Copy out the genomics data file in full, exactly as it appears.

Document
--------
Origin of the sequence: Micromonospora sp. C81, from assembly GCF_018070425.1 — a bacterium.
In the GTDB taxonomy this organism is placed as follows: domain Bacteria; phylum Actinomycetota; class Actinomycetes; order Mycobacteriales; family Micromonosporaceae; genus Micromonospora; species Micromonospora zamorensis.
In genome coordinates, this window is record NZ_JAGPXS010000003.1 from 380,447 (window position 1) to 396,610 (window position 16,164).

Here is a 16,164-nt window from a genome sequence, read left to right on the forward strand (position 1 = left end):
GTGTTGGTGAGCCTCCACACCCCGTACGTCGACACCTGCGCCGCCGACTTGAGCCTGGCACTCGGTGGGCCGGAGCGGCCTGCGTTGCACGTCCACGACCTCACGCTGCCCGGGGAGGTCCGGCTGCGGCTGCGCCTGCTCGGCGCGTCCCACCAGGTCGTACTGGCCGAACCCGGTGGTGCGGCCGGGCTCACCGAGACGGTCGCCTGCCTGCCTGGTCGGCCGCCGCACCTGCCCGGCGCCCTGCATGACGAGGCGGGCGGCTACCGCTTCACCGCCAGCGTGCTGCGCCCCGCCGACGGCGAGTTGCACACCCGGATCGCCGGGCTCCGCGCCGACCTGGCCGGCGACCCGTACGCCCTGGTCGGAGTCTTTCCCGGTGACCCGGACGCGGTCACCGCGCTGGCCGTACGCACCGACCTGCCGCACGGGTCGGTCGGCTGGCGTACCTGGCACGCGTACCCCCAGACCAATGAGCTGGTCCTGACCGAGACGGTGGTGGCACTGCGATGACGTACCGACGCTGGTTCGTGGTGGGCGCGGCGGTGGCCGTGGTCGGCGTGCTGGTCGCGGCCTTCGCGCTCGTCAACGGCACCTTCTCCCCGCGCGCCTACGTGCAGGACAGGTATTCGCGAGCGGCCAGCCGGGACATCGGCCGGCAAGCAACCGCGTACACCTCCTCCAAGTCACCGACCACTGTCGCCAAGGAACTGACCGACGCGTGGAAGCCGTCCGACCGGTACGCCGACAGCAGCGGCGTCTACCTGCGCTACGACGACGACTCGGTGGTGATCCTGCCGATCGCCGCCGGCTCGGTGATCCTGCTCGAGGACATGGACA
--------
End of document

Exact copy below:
Origin of the sequence: Micromonospora sp. C81, from assembly GCF_018070425.1 — a bacterium.
In the GTDB taxonomy this organism is placed as follows: domain Bacteria; phylum Actinomycetota; class Actinomycetes; order Mycobacteriales; family Micromonosporaceae; genus Micromonospora; species Micromonospora zamorensis.
In genome coordinates, this window is record NZ_JAGPXS010000003.1 from 380,447 (window position 1) to 396,610 (window position 16,164).

Here is a 16,164-nt window from a genome sequence, read left to right on the forward strand (position 1 = left end):
GTGTTGGTGAGCCTCCACACCCCGTACGTCGACACCTGCGCCGCCGACTTGAGCCTGGCACTCGGTGGGCCGGAGCGGCCTGCGTTGCACGTCCACGACCTCACGCTGCCCGGGGAGGTCCGGCTGCGGCTGCGCCTGCTCGGCGCGTCCCACCAGGTCGTACTGGCCGAACCCGGTGGTGCGGCCGGGCTCACCGAGACGGTCGCCTGCCTGCCTGGTCGGCCGCCGCACCTGCCCGGCGCCCTGCATGACGAGGCGGGCGGCTACCGCTTCACCGCCAGCGTGCTGCGCCCCGCCGACGGCGAGTTGCACACCCGGATCGCCGGGCTCCGCGCCGACCTGGCCGGCGACCCGTACGCCCTGGTCGGAGTCTTTCCCGGTGACCCGGACGCGGTCACCGCGCTGGCCGTACGCACCGACCTGCCGCACGGGTCGGTCGGCTGGCGTACCTGGCACGCGTACCCCCAGACCAATGAGCTGGTCCTGACCGAGACGGTGGTGGCACTGCGATGACGTACCGACGCTGGTTCGTGGTGGGCGCGGCGGTGGCCGTGGTCGGCGTGCTGGTCGCGGCCTTCGCGCTCGTCAACGGCACCTTCTCCCCGCGCGCCTACGTGCAGGACAGGTATTCGCGAGCGGCCAGCCGGGACATCGGCCGGCAAGCAACCGCGTACACCTCCTCCAAGTCACCGACCACTGTCGCCAAGGAACTGACCGACGCGTGGAAGCCGTCCGACCGGTACGCCGACAGCAGCGGCGTCTACCTGCGCTACGACGACGACTCGGTGGTGATCCTGCCGATCGCCGCCGGCTCGGTGATCCTGCTCGAGGACATGGACA